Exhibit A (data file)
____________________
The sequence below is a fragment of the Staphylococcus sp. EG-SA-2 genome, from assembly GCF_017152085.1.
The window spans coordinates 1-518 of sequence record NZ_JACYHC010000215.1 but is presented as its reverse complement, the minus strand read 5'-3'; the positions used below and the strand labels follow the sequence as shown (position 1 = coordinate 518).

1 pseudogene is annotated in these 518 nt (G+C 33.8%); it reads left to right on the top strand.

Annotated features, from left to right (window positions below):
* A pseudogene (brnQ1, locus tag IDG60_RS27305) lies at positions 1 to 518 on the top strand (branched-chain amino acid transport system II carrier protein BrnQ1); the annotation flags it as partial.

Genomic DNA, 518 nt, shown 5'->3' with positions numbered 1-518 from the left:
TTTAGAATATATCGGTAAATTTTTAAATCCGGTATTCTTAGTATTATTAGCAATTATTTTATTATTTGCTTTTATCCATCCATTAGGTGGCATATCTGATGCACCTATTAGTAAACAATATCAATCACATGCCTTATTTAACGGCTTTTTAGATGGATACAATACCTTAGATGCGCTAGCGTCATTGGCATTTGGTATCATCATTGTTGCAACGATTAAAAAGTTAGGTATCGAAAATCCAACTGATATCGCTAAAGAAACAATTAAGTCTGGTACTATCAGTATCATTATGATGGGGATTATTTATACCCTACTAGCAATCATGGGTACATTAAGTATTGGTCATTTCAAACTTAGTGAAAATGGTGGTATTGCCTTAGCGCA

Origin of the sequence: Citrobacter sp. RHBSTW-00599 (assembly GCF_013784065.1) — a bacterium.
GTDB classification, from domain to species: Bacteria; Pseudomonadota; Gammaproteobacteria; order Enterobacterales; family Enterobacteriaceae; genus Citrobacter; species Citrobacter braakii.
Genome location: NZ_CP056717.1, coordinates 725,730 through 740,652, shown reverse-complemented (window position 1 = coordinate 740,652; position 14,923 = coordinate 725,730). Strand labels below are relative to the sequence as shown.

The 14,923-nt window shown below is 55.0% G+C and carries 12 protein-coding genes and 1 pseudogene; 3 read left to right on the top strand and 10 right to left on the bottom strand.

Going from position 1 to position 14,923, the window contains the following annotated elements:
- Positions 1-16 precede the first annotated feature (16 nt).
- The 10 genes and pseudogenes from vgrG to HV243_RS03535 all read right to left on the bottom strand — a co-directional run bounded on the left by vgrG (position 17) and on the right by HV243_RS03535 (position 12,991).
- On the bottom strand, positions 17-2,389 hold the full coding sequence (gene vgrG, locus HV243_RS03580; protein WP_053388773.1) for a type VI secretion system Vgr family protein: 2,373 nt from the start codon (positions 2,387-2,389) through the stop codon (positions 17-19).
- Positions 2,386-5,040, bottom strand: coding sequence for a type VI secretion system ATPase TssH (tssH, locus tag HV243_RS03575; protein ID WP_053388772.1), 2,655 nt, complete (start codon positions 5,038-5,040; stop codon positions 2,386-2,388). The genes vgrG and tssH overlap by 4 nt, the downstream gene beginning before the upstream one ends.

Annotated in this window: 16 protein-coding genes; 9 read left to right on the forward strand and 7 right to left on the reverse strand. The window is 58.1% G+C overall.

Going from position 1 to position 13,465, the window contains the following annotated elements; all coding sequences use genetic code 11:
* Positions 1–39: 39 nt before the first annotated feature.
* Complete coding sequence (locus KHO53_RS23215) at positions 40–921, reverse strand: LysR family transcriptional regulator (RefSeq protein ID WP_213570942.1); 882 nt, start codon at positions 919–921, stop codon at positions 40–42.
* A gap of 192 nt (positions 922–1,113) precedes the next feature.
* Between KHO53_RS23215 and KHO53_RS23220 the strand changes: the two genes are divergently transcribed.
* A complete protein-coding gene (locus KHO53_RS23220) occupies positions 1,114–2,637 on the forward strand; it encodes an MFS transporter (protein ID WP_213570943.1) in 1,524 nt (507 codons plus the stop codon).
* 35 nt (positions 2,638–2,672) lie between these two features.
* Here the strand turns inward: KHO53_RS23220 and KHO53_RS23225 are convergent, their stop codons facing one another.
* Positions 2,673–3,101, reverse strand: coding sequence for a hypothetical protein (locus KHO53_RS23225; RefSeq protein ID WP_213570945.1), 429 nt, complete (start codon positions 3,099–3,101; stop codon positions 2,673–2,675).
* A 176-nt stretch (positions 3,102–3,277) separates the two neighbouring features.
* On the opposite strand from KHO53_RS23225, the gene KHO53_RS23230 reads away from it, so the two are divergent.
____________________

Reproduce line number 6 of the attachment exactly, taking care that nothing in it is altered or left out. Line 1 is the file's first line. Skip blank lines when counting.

Genomic DNA, 518 nt, shown 5'->3' with positions numbered 1-518 from the left: